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Old 10-24-2008, 03:45 PM   #21
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Actually the most pleasurable things in life are free...aren't they? (well almost free)
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Old 10-24-2008, 03:49 PM   #22
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Thanks for the read!!!

I have a feeling when I am fully ER (getting my military pension) in a couple of months, my spending will be way down. It is amazing how living in small town New Mexico is so different than big city San Diego and how the cost of living really makes a difference!
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Old 10-24-2008, 05:00 PM   #23
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Can I have your phone number?
....ahem...ok folks, move along...nothing to see here!
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Old 10-24-2008, 05:08 PM   #24
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Anybody who would make a flat out statement like this is not a logical thinker. I got a $10 subscription to Money Magazine last year. They sent me an offer to renew at the same price. I believe in trying to get good value for my money, so I did not renew.
i've been using airline miles (small levels i'll never be able to burn up) to renew Money mag for free. some of the "people feature" articles remind me how silly some folks can be about the costs they expect to have in retirement.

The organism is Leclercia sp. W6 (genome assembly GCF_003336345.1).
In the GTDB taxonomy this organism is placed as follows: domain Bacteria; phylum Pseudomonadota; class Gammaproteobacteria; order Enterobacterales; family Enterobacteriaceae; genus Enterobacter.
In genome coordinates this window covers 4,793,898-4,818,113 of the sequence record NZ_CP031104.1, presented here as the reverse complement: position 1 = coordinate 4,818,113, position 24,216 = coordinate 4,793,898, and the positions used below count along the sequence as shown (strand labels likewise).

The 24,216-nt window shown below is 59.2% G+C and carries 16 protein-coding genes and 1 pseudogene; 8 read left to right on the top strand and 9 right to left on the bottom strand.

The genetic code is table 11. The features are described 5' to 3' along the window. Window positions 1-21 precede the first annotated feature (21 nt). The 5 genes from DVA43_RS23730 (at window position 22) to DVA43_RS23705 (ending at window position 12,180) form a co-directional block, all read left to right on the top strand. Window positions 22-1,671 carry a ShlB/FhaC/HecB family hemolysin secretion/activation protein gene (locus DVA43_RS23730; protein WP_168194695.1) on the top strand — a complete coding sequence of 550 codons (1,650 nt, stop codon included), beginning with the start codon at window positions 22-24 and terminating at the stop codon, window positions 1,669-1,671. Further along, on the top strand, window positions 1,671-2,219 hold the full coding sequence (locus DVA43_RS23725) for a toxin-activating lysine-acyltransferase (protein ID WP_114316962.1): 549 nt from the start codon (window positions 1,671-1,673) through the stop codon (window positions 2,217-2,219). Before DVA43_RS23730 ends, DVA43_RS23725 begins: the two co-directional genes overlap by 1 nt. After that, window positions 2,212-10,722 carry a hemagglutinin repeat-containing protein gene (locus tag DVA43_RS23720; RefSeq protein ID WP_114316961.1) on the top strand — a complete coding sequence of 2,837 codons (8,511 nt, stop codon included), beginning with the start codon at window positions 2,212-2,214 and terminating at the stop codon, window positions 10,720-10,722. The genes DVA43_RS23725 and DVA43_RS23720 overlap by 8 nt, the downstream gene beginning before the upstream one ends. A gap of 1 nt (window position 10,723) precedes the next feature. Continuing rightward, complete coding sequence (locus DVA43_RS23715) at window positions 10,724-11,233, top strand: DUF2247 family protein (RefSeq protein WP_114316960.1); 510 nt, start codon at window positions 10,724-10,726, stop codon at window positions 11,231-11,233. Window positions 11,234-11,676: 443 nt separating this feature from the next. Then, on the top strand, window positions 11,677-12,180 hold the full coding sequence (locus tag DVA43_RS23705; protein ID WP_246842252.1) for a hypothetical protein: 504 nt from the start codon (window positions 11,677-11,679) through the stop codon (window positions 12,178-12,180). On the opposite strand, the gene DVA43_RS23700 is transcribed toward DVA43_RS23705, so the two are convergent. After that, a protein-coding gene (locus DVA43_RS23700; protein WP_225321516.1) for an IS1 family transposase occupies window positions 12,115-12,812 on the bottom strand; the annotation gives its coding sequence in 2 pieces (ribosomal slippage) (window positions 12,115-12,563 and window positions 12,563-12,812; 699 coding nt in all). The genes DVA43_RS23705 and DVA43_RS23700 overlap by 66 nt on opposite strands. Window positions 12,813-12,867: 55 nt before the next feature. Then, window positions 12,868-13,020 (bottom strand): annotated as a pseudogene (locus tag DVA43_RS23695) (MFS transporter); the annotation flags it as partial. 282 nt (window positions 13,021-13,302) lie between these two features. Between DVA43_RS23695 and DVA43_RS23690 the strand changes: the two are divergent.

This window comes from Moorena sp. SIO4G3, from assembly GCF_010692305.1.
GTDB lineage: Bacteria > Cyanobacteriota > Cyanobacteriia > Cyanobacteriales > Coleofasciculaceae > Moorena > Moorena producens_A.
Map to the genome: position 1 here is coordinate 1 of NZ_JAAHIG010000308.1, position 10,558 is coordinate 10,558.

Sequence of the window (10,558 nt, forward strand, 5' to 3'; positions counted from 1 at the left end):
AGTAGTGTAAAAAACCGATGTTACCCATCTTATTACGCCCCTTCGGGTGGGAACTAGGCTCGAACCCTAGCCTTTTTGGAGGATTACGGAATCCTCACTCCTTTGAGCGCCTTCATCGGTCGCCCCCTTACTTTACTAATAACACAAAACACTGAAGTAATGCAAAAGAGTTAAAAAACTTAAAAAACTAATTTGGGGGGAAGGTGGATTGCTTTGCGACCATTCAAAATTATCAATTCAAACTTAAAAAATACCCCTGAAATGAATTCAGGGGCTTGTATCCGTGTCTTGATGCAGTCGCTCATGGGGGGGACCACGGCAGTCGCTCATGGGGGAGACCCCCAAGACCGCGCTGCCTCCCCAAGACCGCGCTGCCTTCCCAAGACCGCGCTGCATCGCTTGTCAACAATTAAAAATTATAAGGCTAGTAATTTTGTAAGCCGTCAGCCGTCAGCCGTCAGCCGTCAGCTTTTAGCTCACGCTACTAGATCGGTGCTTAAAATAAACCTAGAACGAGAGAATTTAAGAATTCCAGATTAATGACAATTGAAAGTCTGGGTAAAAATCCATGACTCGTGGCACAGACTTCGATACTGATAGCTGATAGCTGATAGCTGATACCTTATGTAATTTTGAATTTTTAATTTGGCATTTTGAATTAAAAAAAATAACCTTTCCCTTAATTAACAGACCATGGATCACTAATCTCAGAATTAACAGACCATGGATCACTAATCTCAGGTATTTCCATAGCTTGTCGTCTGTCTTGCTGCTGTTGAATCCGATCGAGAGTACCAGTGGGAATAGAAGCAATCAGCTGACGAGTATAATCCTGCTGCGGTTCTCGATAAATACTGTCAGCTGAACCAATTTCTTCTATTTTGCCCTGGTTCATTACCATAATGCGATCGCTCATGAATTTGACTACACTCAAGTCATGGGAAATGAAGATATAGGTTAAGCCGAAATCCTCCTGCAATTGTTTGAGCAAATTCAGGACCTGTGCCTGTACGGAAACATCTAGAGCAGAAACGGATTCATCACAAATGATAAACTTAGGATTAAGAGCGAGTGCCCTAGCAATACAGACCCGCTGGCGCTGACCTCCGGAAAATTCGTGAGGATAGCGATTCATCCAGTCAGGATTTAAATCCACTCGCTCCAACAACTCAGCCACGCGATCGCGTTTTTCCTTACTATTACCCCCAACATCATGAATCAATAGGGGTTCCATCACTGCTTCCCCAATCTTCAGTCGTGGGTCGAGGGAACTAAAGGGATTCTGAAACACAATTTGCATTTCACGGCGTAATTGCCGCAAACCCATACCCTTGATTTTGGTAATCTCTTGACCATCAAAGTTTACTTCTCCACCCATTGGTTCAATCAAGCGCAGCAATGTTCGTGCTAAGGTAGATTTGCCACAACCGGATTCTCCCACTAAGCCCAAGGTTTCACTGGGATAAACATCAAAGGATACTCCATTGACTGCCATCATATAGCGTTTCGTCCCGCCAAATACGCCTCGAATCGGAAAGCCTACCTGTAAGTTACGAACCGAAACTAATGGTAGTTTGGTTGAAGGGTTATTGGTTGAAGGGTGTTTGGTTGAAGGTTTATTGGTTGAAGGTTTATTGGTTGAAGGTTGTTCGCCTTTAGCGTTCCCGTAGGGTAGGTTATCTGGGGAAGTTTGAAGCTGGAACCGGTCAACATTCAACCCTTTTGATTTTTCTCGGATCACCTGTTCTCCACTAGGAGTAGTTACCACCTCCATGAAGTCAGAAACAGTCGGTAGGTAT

but otherwise, there is actually some good info to be had within its pages. i would never pay for the subscription though.
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Old 10-24-2008, 09:55 PM   #25
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The 33% works for us. In fact, we can do it on less.

If we wait till 66 to take SS benefits, my wife and I will be able to match the lifestyle we had when the kids were home with just SS.

I think that most people who bought houses, paid taxes, supported kids, and got out of debt before they retired can do the same.

(Note that if working people ever figure this out, the support for SS could go down.)
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Old 10-24-2008, 11:20 PM   #26
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I've never understood the 80% pre-retirement income requirement once you've retired.
For a start they should use expenses rather than income. Once I've ERed my commuting costs will go down and they'll be no mortgage. I don't see much else changing so my post retirement expenses will be about 30% of my pre retirement expenses
When I ER'ed I re-figured my net income of working vs being retired, and subtracted off a few things.

No SS/FICA/MC -- 7.65% (approx $7800)
No IRA -- $5000/yr times 2 = $11,000
No 401(k) -- $20,500 /yr

That's $39,300 that no longer would be coming out of my pocket.

My "last year salary" of about $102K was effectively $81K.

Right there is the 80%.
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Old 10-25-2008, 12:24 AM   #27
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Right now our gross income breaks down as follows:

1. 38% goes to retirement savings.